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Re: Licenses for DebConf6

On Fri, Nov 11, 2005 at 08:00:55AM -0500, Glenn Maynard wrote:
> On Fri, Nov 11, 2005 at 03:26:58PM +1000, Anthony Towns wrote:
> > Why fight at all? If having a free license is so obviously correct, why
> > force people to do it? If some people are uncomfortable with it, why
> > fight that?
> Even within Debian, it's become clear to me that, if we want DFSG-free
> things, it has to be mandatory and enforced,

Of course, within Debian DFSG-freeness isn't mandatory or enforced: you
can upload to non-free instead of main just by tweaking your control file.

And that lack of compulsion, coupled with a fairly strong endorsement
of DFSG-free content has resulted in DFSG-free software making up 98%
of unstable.

> My point was that this isn't a big fight: these are papers, typically
> written by one person, who is probably in all cases immediately, easily
> contactable; not software with dozens of copyright holders, or written
> by companies feeling their commercial interests threatened.  Compared
> to the battles underlying a lot of attempts to get free licenses, this
> is easy.

The hard part isn't finding the people, it's convincing them that a
DFSG-free license is best. That's why pine and qmail remain in non-free
even though we know exactly who their authors are. Or, for that matter,
most of RMS's writings are still licensed in a non-DFSG-free manner.

> > BTW, a question: if you say "you must make your stuff DFSG-free",
> > aren't you inspiring debate from people who don't want to, or who aren't
> > comfortable with that, on why the DFSG isn't appropriate? If you made it
> > optional or encouraged instead of compulsory, wouldn't that encourage
> > debate on why the DFSG is good in the specific instances where people
> > choose not to use free licenses? Wouldn't that be better?
> All it's doing is shifting who has to start the debate:

No, it's not. In this case, I'd much rather be in a position where I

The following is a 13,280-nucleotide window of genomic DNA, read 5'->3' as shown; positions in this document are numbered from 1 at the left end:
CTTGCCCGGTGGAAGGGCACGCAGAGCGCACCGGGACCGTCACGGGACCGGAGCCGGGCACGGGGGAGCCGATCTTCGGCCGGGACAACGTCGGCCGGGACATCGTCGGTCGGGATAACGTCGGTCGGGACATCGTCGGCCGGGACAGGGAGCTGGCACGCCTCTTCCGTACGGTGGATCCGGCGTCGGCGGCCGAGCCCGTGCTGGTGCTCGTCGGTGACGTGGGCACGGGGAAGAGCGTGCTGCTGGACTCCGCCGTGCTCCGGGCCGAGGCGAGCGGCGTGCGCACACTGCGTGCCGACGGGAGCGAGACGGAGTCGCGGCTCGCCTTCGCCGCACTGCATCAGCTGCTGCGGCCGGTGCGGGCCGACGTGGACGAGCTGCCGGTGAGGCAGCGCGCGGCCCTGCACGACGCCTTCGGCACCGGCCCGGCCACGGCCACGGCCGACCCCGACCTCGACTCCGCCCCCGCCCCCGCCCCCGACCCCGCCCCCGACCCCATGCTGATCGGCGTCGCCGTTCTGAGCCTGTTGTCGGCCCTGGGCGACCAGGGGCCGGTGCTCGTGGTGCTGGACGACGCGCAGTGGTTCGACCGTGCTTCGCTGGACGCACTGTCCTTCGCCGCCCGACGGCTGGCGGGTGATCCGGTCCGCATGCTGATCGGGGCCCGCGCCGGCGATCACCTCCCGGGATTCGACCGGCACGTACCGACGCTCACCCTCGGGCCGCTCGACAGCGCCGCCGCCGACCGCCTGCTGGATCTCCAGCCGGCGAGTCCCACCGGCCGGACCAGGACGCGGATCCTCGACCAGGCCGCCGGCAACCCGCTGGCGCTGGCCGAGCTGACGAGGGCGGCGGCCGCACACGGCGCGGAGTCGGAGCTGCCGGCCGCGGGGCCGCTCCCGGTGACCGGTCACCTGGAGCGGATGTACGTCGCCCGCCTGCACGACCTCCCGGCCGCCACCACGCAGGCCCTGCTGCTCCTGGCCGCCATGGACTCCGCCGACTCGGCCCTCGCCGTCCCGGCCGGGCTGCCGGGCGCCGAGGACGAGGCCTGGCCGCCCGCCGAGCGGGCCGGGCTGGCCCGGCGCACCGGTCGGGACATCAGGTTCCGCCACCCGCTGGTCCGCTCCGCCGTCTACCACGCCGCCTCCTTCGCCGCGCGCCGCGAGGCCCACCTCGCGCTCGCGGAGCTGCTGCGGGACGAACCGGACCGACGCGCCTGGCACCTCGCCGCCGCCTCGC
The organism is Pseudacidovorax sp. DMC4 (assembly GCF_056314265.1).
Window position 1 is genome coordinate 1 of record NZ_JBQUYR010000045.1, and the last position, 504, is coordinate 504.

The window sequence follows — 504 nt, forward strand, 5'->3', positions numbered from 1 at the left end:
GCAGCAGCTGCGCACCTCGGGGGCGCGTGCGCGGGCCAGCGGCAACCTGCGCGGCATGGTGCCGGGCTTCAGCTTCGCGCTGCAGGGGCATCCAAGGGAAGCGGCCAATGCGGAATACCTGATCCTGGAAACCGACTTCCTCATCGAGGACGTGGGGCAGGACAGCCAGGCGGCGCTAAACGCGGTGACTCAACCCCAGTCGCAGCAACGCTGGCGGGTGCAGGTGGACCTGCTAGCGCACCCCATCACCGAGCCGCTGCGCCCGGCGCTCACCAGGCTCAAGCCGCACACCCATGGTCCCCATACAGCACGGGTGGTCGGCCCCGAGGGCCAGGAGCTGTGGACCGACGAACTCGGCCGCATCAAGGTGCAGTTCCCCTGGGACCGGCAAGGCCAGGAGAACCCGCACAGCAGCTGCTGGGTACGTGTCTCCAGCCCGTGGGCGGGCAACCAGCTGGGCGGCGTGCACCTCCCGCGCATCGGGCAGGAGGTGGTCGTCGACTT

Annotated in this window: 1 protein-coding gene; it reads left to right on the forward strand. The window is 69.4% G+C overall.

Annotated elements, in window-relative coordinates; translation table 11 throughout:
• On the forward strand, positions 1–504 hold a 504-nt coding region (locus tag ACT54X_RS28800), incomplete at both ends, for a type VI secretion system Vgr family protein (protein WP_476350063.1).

can argue for making things DFSG-free when I can see enough specifics
to think of good reasons why that woul dbe okay, and remain silent in
the cases where I don't think that's a win.

I don't think remaining silent when people are being pressured to do
things that don't seem right is a good option though, so instead I find
myself arguing against the DFSG.

> in the optional
> case, the people who think all of the papers should be free will debate
> the cases that weren't; 

I don't believe I've seen anyone debate my use of the (aiui) non-DFSG-free
CC ShareAlike/Attrib clause on my debbugs paper this year.

There's no actual requirement for debate there either, the people who
want to license their paper in non-DFSG-free way can happily leave the
last word to the DFSG advocates because they don't have to debate to get
their way; and the advocacy and arguments about the DFSG are more likely
to have a long term effect than the license on any paper presented at
a conference.

> and in the compulsory case, the people who think
> papers shouldn't have to be free will debate theirs.

Which, to my mind, means it's a real, substantive win to not give people
any reason to make this argument. 

At the very least, I'm getting really tired of having to have my desire
for tolerance of other people's choices and individual freedoms trump
my desire to argue for the DFSG freedoms everywhere.


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